MageBridge, RHUK Milkyway and the Magento default theme

Because MageBridge doesn't make things more complicated by adding its own theming engine, theming a Magento/Joomla! site is limited to dealing with the Joomla! template and the Magento theme. This tutorial shows you how we - the Yireo team - have dealt with setting up a demo-site which combined the default Joomla! template RHUK Milkyway, and the default Magento theme.

Joomla! 1.5 by default ships with three templates: The RHUK Milkyway theme - which is enabled by default -, the Beez template and the JA Purity template. If you install MageBridge on top of this default installation and use it to connect to another website running a default Magento template, you might run into a couple of problems. At first sight, the layout looks fine. But when taking a closer look, some of the details do not fit in perfectly.

Resolving double IDs

When combining two themes in one page like MageBridge does, the first and uttermost concern is double IDs. Both Joomla! and Magento generate HTML-code and this HTML-code could be accompanied by classes and IDs, through which the HTML-elements can be styled in CSS. While double classes are not bad at all and could only cause minor glitches in the layout, double IDs are a real problem.

Each HTML-document shows a hierarchy of HTML-elements, the root of the tree being the <html>-tag itself, followed by the <head> and <body> tag. If an HTML-element is accompanied by an ID (like <body id="body">) this ID should be unique and only occur once. If it's not unique, the browser will have a problem identifying that HTML-element. To put it a bit more technical, the browser will have a problem while parsig the DOM (Document Object Model), which can be seen as an abstract representation of the HTML-document. And if DOM fails, you might get problems with search engines and JavaScript.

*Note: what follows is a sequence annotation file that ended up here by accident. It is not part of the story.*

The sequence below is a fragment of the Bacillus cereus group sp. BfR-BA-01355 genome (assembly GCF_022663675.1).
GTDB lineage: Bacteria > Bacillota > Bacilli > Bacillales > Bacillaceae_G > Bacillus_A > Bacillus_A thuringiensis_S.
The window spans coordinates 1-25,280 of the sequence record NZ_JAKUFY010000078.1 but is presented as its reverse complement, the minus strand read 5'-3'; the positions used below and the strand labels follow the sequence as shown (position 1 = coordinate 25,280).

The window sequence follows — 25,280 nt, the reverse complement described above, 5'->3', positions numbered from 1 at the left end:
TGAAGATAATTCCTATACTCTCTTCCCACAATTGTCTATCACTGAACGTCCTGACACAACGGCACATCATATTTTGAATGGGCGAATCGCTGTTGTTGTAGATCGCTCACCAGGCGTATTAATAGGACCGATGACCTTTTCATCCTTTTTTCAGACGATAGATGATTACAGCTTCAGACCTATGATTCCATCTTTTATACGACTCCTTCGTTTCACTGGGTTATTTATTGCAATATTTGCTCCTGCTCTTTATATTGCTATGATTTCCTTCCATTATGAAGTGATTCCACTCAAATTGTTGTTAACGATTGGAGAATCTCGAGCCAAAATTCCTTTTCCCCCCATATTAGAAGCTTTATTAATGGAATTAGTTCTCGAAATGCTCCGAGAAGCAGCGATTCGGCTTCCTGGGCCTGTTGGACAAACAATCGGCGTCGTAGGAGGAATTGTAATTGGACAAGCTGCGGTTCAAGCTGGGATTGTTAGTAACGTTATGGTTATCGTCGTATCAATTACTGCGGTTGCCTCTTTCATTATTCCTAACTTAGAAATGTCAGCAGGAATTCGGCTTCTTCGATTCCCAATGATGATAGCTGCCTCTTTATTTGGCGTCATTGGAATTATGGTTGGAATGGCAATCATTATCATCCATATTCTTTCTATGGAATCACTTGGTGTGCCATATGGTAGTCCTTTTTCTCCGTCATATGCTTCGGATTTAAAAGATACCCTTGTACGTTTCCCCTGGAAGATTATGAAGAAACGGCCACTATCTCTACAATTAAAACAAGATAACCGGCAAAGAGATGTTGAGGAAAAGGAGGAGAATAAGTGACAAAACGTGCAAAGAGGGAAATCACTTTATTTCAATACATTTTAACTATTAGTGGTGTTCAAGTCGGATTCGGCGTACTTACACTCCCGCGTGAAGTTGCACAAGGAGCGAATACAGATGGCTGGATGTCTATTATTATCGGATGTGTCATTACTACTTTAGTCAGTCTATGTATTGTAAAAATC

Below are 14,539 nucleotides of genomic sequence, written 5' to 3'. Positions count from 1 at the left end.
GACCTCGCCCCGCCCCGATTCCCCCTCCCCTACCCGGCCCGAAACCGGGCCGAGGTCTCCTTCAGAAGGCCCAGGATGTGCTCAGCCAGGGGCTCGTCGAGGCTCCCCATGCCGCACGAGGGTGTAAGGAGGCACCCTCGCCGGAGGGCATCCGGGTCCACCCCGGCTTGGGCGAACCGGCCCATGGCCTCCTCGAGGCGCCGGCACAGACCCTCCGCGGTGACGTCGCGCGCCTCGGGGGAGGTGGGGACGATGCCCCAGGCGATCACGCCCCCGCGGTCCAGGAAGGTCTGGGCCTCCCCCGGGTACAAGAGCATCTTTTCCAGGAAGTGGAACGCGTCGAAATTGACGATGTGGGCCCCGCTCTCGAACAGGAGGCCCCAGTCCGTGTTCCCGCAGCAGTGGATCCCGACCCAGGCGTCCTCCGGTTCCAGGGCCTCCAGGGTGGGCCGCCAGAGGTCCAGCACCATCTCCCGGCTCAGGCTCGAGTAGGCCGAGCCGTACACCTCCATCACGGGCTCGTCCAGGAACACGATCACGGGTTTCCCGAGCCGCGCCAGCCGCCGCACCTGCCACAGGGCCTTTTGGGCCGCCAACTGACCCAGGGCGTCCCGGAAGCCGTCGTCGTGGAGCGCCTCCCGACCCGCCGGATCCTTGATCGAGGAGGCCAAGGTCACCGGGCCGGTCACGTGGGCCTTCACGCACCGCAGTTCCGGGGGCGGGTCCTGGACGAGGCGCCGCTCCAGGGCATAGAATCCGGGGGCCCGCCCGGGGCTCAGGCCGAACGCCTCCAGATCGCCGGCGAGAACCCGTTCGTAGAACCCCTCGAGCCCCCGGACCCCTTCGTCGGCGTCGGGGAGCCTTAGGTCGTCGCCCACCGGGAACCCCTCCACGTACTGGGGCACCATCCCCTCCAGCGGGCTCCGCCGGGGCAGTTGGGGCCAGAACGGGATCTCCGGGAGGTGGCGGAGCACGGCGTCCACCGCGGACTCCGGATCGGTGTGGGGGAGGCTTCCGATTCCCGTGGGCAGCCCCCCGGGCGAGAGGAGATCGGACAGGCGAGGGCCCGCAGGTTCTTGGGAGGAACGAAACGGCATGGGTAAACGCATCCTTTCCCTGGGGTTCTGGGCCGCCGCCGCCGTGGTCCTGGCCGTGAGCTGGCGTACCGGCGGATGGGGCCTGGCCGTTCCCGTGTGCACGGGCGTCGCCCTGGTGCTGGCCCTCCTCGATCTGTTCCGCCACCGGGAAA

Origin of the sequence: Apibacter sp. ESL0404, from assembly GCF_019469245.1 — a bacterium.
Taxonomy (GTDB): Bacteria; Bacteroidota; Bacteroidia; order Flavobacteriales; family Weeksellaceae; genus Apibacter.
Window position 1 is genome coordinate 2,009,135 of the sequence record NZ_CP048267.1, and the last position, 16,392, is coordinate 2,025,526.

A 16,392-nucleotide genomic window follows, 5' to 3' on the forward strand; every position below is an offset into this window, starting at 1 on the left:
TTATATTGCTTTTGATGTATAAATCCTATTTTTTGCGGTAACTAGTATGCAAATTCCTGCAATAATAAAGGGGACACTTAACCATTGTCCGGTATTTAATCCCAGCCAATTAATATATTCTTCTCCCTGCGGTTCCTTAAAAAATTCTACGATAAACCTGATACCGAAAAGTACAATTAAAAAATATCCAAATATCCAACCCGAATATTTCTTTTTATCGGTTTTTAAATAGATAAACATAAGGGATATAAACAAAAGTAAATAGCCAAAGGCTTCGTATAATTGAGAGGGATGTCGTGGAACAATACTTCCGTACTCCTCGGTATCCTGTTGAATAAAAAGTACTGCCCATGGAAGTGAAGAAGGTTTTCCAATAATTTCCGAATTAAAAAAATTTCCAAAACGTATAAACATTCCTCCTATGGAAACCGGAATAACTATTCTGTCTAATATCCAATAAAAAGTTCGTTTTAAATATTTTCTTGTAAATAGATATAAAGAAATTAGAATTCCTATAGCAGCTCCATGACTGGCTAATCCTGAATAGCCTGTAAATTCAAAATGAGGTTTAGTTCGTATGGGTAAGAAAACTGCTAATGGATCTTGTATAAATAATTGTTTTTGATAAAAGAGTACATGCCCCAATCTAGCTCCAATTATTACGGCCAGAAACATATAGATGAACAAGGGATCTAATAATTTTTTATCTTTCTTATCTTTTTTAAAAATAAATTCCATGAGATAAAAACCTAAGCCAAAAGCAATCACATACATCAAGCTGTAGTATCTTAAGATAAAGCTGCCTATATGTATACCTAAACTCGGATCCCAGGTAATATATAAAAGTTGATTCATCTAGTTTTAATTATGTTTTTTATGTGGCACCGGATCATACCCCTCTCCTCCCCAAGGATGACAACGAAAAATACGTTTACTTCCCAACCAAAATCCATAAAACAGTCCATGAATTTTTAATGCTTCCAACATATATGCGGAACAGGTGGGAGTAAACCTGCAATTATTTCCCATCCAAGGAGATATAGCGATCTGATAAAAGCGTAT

But by combining the HTML-output of Magento with the HTML-output of Joomla! it could happen that the same ID pops up twice, simply because Joomla! knows nothing of Magento and vice versa. The first step is to detect these double IDs. Before you start reading all the HTML-code of every page, there's an easier way: If there are double IDs on the page, this means that the so-called DOM is invalid, which means that your page is not compliant to the W3C standards. If other words, if your page is W3C-compliant, it does not contain any double IDs.

So, check your page with the online W3C Validator. If any problems occur, first make sure the individual Joomla! page and/or Magento page is 100% W3C-compliant. If that's the case, the problem lies with the combination offered by MageBridge.

What can you do about it?

The simple thing you can do about this, is modify the HTML. With Magento, all HTML-related things are to be found in the current theme, more specifically the PHTML-templates within that theme. You can start editing that to get rid of the HTML causing the errors. But beware that some HTML-elements are needed for JavaScript to function correctly.

It might be easier to solve the problem instead in Joomla!, because on MageBridge pages the HTML is a combination of the MageBridge component and/or modules displaying Magento content plus the Joomla! template. So there's a big chance you only need to edit your own Joomla! template to resolve conflicts. It that's not the case, the problem is probably caused by other Joomla! extensions (components and/or modules). If such an extension is built using the MVC-standard, you're lucky. With MVC-extensions you can move a so-called layout-file of that extension to your template and edit it there - we call these copies template overrides. Check out the Joomla! Documentation project for more information.

Getting the bullets back

One of the design-flaws is that bullets are missing. Take for instance the Joomla! Main Menu: It shows multiple menu-items in a vertical menu and these menu-items are styled by RHUK Milkyway by putting a blue bullet in front of the clickable text. As soon as you add a piece of Magento to the same page, the behavior changes and the blue bullets disappear. What just happened?